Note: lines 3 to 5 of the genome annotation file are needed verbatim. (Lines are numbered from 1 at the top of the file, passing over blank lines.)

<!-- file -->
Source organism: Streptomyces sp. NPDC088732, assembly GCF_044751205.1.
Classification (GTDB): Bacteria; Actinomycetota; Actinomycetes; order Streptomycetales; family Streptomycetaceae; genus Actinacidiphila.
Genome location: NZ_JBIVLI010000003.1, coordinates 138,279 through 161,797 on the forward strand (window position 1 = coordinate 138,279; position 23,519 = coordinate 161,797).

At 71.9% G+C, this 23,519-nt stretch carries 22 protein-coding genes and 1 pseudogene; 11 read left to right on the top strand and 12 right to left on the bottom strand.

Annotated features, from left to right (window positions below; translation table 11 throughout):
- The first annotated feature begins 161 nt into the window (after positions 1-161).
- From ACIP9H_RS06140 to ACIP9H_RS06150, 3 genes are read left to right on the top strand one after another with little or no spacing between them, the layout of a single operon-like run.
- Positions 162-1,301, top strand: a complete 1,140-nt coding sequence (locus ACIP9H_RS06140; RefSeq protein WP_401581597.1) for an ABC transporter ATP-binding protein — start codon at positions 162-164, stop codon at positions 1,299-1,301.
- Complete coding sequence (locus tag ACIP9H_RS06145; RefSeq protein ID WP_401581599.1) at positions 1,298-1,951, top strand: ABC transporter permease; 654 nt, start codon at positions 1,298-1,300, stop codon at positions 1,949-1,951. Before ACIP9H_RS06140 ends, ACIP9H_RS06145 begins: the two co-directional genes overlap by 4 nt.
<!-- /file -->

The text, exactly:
Genome location: NZ_JBIVLI010000003.1, coordinates 138,279 through 161,797 on the forward strand (window position 1 = coordinate 138,279; position 23,519 = coordinate 161,797).

At 71.9% G+C, this 23,519-nt stretch carries 22 protein-coding genes and 1 pseudogene; 11 read left to right on the top strand and 12 right to left on the bottom strand.

Annotated features, from left to right (window positions below; translation table 11 throughout):